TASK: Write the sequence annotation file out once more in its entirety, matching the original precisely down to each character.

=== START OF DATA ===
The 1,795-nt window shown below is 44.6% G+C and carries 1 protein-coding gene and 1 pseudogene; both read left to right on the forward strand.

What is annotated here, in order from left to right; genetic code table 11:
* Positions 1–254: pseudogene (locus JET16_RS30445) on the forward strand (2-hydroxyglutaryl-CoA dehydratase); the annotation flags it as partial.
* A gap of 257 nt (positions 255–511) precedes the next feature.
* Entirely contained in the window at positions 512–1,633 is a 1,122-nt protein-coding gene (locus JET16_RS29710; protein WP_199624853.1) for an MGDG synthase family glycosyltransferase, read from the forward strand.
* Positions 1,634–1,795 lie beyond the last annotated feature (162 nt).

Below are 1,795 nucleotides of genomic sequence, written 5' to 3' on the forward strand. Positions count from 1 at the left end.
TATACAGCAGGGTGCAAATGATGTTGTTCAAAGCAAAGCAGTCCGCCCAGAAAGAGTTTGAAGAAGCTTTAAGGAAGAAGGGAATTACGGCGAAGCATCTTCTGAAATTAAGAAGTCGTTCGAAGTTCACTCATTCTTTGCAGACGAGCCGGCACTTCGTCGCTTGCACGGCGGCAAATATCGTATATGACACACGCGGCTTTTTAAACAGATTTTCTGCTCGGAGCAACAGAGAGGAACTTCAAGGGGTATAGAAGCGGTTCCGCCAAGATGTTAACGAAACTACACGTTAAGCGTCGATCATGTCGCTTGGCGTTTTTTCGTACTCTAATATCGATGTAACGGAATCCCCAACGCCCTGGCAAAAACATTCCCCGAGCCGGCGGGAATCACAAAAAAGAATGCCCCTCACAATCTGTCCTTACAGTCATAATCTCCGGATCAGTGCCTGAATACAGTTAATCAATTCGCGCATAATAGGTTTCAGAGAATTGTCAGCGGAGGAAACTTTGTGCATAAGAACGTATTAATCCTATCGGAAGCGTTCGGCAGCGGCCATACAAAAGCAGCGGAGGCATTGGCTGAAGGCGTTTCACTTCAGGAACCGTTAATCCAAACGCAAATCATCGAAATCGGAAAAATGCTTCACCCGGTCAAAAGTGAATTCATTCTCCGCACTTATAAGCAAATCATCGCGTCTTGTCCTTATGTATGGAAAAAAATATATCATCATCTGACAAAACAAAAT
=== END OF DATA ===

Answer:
The 1,795-nt window shown below is 44.6% G+C and carries 1 protein-coding gene and 1 pseudogene; both read left to right on the forward strand.

What is annotated here, in order from left to right; genetic code table 11:
* Positions 1–254: pseudogene (locus JET16_RS30445) on the forward strand (2-hydroxyglutaryl-CoA dehydratase); the annotation flags it as partial.
* A gap of 257 nt (positions 255–511) precedes the next feature.
* Entirely contained in the window at positions 512–1,633 is a 1,122-nt protein-coding gene (locus JET16_RS29710; protein WP_199624853.1) for an MGDG synthase family glycosyltransferase, read from the forward strand.
* Positions 1,634–1,795 lie beyond the last annotated feature (162 nt).

Below are 1,795 nucleotides of genomic sequence, written 5' to 3' on the forward strand. Positions count from 1 at the left end.
TATACAGCAGGGTGCAAATGATGTTGTTCAAAGCAAAGCAGTCCGCCCAGAAAGAGTTTGAAGAAGCTTTAAGGAAGAAGGGAATTACGGCGAAGCATCTTCTGAAATTAAGAAGTCGTTCGAAGTTCACTCATTCTTTGCAGACGAGCCGGCACTTCGTCGCTTGCACGGCGGCAAATATCGTATATGACACACGCGGCTTTTTAAACAGATTTTCTGCTCGGAGCAACAGAGAGGAACTTCAAGGGGTATAGAAGCGGTTCCGCCAAGATGTTAACGAAACTACACGTTAAGCGTCGATCATGTCGCTTGGCGTTTTTTCGTACTCTAATATCGATGTAACGGAATCCCCAACGCCCTGGCAAAAACATTCCCCGAGCCGGCGGGAATCACAAAAAAGAATGCCCCTCACAATCTGTCCTTACAGTCATAATCTCCGGATCAGTGCCTGAATACAGTTAATCAATTCGCGCATAATAGGTTTCAGAGAATTGTCAGCGGAGGAAACTTTGTGCATAAGAACGTATTAATCCTATCGGAAGCGTTCGGCAGCGGCCATACAAAAGCAGCGGAGGCATTGGCTGAAGGCGTTTCACTTCAGGAACCGTTAATCCAAACGCAAATCATCGAAATCGGAAAAATGCTTCACCCGGTCAAAAGTGAATTCATTCTCCGCACTTATAAGCAAATCATCGCGTCTTGTCCTTATGTATGGAAAAAAATATATCATCATCTGACAAAACAAAAT